Warning: If you are a dance professional, or someone who visits ballet chat rooms, you will probably not find what you're looking for here. I apologize. I'm just trying to get some more people interested in joining the club.
By Sarah Henning
Anchorage Daily News
Folks in the Lower 48 take for granted a lot of wonderful things that, for Alaskans, are rare and special. Say, biting into a juicy, fresh orange in January, getting magazines on time, or shopping at Target.
Now, here’s what you should add to the top of that list: The athleticism and artistry of the classical ballet dancers who are visiting us from New York City this weekend.
If you admire the strength and agility of the Aces or the Wild, trust me: The first time you see one of these male dancers balance a ballerina on one sinewy arm, you’ll be inspired to vigorously clang your cowbell (although clapping is usually the preferred response at these things).
I realize this isn’t my typical M.O. for a review – writing in the first person, not getting into the technical bits by now. I’m basically breaking all the rules from critics’ school. (I’m such a rebel.)
But because there isn’t a professional classical ballet company in Anchorage, few of you are already die-hard classical ballet fans. (At least, ballet that doesn’t star your precocious and adorable 10-year-old daughter.)
The proof? Atwood Hall was, sadly, more than half empty last night.
I know Alaskans are far more sophisticated and open-minded than people Outside give us credit for. So, I’m writing this to those of you who haven’t been exposed to much ballet. I earnestly want you to know what you’re missing if you don’t catch the last show tonight. I figure, the best way to do that is by not writing half this review in French.
The ABT II company is a group of gifted 16-to-19-year-old apprentices at American Ballet Theatre, one of the most influential ballet companies in the world. These are the future Scotty Gomez’s of dance. In one or two years, most of these dancers will be going “the show.”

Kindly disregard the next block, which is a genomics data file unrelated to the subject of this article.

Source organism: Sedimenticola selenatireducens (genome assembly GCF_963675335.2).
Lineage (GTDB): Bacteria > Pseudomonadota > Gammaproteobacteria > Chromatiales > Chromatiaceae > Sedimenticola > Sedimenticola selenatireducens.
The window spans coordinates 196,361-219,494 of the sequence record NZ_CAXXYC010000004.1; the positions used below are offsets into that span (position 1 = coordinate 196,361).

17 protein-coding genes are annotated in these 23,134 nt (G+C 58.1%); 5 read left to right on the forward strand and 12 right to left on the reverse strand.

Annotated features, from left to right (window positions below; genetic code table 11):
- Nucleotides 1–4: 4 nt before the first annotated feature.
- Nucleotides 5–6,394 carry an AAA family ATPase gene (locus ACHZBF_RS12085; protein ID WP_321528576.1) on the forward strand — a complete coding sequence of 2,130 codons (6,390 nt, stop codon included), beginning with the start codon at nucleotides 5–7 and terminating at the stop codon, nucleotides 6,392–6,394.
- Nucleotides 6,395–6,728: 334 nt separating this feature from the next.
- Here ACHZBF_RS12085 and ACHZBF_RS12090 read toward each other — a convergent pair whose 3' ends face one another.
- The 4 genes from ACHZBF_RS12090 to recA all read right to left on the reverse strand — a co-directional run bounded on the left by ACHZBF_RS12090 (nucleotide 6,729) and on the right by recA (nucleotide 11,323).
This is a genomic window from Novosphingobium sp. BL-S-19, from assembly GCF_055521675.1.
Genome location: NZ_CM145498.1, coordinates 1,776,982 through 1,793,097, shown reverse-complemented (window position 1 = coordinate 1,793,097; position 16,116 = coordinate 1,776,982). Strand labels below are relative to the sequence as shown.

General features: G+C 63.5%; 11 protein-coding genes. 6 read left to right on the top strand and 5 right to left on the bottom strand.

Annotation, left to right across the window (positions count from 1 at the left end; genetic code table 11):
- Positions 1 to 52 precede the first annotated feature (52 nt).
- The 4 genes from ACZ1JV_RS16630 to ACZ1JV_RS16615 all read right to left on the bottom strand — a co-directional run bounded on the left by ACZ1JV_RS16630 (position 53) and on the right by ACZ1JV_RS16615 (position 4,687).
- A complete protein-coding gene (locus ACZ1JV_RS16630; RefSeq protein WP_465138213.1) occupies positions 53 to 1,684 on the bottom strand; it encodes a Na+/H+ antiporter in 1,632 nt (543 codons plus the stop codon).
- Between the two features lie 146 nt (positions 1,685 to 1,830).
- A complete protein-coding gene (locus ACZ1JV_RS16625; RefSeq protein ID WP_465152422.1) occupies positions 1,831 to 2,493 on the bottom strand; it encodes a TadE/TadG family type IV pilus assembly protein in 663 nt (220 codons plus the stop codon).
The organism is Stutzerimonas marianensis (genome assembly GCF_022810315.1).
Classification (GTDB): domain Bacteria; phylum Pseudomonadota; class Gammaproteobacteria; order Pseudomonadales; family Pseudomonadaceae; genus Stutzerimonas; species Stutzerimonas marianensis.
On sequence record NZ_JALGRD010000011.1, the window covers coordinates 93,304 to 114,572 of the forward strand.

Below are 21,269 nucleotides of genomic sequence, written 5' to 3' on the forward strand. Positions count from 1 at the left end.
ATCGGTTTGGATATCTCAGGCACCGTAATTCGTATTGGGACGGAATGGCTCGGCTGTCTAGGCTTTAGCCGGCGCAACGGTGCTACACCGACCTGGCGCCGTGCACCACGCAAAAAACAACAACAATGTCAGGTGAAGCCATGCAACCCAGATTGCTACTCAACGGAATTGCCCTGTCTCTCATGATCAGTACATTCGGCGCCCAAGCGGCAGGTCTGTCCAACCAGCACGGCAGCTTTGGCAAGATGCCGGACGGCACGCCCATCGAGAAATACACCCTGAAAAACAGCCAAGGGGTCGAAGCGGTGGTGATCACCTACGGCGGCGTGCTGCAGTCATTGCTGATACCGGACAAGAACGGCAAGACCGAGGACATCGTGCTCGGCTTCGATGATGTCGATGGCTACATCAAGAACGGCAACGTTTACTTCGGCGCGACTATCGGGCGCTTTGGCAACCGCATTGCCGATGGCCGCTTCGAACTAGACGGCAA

I’m not saying they’re perfect; if they were cupcakes, most of them would need three, maybe five more minutes to bake. The local ballet teachers were probably cringing when in “Don Quixote,” a lift followed by a fish dive almost ended with a face-stage collision. (Although I think the pair made up for it several times over, including when Meaghan Hinkis whipped through some 30 fouette turns in a row. Show off.)
That said, this program is packed with show-stopping excerpts from the most beloved repertoire. If you’re curious about ballet, you’ll know by the end of the night whether you want to explore it further.
And how’s this for an honor: Anchorage was chosen for ABT II’s world premiere of “Cake,” a funny, unpretentious work based on the extravagant (and short) life of Marie Antoinette.
Choreographed by former ABT dancer Brian Reeder, the piece begins as a fanciful swirl of dancers and props mocking Marie’s indulgences, from gambling to shoes. The pantomiming requirement is intense, and fulfilled enthusiastically.
As Marie, Mara Thompson teasingly plays cat-and-mouse, through quick, light footwork, disdainful pirouettes away from the others, and nods to the social dancing of the period. The piece settles into a more serene tone as Marie becomes a mother and moves to the country, although this isn’t your typical pastoral piece. Cardboard chickens and sheep are used to hysterical effect.
But when Marie returns to court, the ensemble is menacing. Her arms plead, but it’s too late. The men in the black cloaks slink in, and a striking tableau is the audience’s only consolation.
The evening began with “Allegro Brillante” by one of the 20th century’s foremost choreographers, George Balanchine. The man was about technical virtuosity through and though, and these young dancers were as exacting as could be expected. Sae-Eun Park’s arabesques create an enviable 90-degree angle, although her subsequent pauses sometimes felt long.
The pros came out for “The Sleeping Beauty’s” grand pas de deux (that’s just France talk for “dance for two”). American Ballet Theatre principals David Hallberg and Michele Wiles danced radiantly. He charged through an intense puffer with fervor, scoring so much elevation, he should probably be dunking balls for the Spurs.
By the end of the evening, fatigue was starting to reveal itself, and the final excerpt from the elegant “Raymonda” saw its fair share of loose jumps and out-of-synch ensemble work.
I’m not going to say this performance has something for everyone, because a) I die a little inside every time I see that cliché in a press release and b) when people say that, they’re usually lying.
But if you’ve ever been curious about classical ballet, or have just made a commitment to yourself to try a few new things this year, you should know, this is a seldom-in-a-lifetime opportunity this far north. At least, until we get a pro classical company of our own.
If you go
ABT II will take the stage at 7:30 p.m. today in Atwood Concert Hall. Tickets cost $20-$42, $20 seniors, $16 for 18 and younger. (263-2787, www.centertix.net)